- The Washington Times - Monday, July 6, 2009

The lights dim at the front of the room. Eight scientific graphs flash into your view on white projector screens. Then comes the professor’s voice, in a soft German accent. And there he is, in his tweed suit, stalking across the lecture room floor.

“Good afternoon. Last time we spoke about light … We have seen that light is defined as an electromagnetic wave…”

But you’re not in the classroom. You’re not even in this professor’s class. And you’re certainly not paying tens of thousands of dollars a year to attend college and listen to this lecture.

Instead, you’re sitting at home, watching it for free on your computer, iPod or iPhone. Plus, thousands more lectures, from universities across the nation, are yours for the downloading.

They’re all part of the latest phenomenon in online knowledge-sharing and classroom technology - iTunes U.

iTunes U makes thousands of classroom lectures, speeches and student work available to the public for free. University officials call it a boon to the global dissemination of knowledge. It’s changing the way students learn, inside and outside the classroom.

American University professor Patrick Thaddeus Jackson uploads supplemental lectures for his international relations classes on iTunes. His students listen, and so do others. He has received feedback from as far away as Scotland.

“If you’re an academic, in terms of producing knowledge, what’s better than having the knowledge that you produce be listened to?” he asked rhetorically. “People I don’t know in Scotland can listen to my stuff, can contact me and tell me, ‘You know, the next time you talk about James I, you might want to know there’s this controversy about his religious affiliation …’ That kind of accessibility is really quite interesting.”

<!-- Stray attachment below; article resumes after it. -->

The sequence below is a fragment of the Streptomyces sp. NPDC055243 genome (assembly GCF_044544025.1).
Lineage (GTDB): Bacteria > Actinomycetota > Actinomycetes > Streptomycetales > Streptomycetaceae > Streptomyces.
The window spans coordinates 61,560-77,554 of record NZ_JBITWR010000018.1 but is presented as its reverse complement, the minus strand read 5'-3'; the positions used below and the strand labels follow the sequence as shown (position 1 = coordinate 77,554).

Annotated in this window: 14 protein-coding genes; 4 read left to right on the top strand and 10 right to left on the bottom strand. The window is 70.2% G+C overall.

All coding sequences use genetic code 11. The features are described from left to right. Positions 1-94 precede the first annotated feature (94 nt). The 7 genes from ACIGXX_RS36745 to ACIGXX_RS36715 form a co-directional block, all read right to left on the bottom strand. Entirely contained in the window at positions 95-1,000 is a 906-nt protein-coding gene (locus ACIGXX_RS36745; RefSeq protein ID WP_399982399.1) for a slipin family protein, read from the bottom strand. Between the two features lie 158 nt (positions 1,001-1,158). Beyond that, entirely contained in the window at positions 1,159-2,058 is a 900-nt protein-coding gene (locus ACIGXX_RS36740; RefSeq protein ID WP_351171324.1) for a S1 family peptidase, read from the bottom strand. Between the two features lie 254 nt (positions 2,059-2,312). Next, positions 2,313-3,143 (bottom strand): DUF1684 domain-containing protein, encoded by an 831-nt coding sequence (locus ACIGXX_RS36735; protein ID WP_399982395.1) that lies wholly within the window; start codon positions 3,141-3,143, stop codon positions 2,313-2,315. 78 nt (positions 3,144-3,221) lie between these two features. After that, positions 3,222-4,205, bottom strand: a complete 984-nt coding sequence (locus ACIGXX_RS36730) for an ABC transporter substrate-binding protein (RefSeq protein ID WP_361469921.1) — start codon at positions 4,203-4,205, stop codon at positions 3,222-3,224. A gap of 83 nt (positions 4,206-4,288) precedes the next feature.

Apple provides free storage and bandwidth to universities through iTunes U. Schools can display content both publicly - one click away from the iTunes store’s main page - and privately, through password-protected features, satisfying professors who prefer that their lectures reach only their students.

Several Washington-area universities have jumped on the opportunity. George Mason, Georgetown, and American universities and the University of Maryland are all iTunes “providers.”

Georgetown launched its iTunes program two months ago. George Mason has been posting courses for 1 1/2 years but plans to significantly expand its offerings in the fall.

“We think Apple has the right idea about how contemporary education should be,” said Judith Paras Kaul, director of Web communications for George Mason’s university relations office. “The learning, we feel, is moving out of the classroom and into online in a major way.”

Teachers do more with iTunes U than just post lectures for the public.

George Mason professor Jessica Matthews used iTunes University in her English composition class to display her students’ work. With a class full of accounting majors, she required them to write five-minute podcast scripts about how globalization would affect their future careers.

At American University, iTunes has provided Mr. Jackson a global platform for podcasts he has been making for years. After growing frustrated with the traditional 50-minute lecture format of college classes, he decided to deliver reading notes via podcast instead of using class time for them. That way, students arrive at class with a “knowledge base,” ready for discussion and more engaging assignments than a simple lecture, Mr. Jackson said.

Stephanie McDaniel, a recent American University graduate, said she enjoyed Mr. Jackson’s technological teaching style, especially when she read German philosopher Immanuel Kant.